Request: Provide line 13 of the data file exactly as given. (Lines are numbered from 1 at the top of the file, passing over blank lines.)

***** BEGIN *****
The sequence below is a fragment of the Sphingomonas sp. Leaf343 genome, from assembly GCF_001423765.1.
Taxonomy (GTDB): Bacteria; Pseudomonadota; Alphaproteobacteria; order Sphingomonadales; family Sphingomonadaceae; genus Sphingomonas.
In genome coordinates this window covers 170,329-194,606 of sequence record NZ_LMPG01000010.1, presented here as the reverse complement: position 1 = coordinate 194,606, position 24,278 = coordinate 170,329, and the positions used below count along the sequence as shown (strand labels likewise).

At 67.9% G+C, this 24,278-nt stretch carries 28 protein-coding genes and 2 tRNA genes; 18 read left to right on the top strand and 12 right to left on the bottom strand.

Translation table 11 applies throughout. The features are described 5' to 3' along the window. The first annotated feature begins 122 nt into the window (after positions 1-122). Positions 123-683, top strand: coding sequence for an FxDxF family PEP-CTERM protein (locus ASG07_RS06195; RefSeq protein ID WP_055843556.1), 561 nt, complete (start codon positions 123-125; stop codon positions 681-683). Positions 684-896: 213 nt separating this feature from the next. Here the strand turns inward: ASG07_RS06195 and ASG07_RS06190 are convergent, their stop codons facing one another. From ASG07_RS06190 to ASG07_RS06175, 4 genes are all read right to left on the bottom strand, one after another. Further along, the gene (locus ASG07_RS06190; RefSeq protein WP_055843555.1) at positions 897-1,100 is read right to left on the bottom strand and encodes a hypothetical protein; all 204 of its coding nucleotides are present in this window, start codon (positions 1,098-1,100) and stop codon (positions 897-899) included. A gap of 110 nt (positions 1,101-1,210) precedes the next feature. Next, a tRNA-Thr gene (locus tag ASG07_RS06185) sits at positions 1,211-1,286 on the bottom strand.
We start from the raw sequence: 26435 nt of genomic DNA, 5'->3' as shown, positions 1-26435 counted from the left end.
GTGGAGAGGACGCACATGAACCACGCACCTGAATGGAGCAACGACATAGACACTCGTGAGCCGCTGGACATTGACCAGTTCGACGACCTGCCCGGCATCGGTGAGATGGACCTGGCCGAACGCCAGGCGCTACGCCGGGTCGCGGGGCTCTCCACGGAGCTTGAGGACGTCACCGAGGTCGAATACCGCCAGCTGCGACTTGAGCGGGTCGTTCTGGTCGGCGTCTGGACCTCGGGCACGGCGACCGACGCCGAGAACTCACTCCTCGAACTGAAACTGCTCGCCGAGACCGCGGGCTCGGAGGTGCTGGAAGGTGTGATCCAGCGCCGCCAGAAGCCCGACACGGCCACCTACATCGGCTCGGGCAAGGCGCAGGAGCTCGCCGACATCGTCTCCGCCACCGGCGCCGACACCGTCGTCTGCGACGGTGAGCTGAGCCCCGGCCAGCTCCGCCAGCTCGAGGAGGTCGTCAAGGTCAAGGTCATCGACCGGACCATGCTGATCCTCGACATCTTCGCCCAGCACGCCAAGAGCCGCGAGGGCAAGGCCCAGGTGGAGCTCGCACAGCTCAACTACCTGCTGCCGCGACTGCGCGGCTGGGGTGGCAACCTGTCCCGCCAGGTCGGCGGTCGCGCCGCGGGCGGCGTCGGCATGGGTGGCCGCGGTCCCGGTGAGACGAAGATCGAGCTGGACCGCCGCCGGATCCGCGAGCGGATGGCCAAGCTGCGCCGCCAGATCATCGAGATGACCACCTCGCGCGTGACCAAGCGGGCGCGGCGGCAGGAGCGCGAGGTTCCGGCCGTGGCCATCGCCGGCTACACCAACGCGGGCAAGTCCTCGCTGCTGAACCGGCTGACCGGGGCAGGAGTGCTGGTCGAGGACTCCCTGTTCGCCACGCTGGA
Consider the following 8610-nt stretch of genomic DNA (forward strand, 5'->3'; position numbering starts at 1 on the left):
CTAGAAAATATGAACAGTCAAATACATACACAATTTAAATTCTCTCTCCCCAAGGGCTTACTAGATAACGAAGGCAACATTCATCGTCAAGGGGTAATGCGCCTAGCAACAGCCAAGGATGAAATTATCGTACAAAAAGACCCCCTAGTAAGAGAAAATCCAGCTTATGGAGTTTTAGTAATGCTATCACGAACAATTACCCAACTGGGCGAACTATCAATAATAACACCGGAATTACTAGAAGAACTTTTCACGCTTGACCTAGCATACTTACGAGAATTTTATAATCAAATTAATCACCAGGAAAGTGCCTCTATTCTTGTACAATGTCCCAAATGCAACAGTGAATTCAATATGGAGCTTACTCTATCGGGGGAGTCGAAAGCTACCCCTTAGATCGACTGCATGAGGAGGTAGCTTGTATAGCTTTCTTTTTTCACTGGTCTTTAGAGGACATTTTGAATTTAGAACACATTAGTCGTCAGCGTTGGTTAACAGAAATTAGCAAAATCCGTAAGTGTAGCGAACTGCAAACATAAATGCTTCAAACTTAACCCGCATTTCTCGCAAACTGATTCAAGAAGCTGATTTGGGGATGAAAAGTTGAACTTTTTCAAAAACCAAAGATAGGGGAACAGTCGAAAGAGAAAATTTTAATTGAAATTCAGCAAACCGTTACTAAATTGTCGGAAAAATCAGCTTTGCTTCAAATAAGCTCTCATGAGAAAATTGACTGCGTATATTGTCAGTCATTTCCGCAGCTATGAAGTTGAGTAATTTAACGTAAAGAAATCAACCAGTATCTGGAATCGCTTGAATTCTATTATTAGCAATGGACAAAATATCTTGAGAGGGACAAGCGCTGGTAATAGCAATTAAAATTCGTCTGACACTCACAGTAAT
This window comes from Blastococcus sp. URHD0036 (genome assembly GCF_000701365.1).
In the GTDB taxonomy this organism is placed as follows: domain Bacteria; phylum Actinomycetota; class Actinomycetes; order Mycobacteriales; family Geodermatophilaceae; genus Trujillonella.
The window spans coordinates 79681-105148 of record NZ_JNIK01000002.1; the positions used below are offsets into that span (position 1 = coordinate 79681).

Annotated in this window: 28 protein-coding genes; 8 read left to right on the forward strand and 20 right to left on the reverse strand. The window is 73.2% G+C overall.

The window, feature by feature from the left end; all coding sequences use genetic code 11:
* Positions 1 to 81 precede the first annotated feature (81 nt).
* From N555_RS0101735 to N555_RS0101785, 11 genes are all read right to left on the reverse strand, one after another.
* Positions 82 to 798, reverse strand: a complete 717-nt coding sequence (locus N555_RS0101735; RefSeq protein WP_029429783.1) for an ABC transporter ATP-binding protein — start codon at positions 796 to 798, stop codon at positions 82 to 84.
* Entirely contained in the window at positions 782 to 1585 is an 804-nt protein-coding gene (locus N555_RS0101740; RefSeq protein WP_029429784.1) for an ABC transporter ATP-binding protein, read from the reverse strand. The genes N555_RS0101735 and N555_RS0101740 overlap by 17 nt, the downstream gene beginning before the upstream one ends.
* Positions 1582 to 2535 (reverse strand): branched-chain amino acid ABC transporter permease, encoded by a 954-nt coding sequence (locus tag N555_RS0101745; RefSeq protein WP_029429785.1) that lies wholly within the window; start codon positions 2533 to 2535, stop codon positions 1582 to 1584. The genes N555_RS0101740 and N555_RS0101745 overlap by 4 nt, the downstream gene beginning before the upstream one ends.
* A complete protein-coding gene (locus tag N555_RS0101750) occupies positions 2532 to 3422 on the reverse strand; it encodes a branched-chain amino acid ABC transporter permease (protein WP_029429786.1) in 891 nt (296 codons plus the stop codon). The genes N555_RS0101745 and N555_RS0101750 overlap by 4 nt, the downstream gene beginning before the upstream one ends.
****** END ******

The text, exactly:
Annotated in this window: 28 protein-coding genes; 8 read left to right on the forward strand and 20 right to left on the reverse strand. The window is 73.2% G+C overall.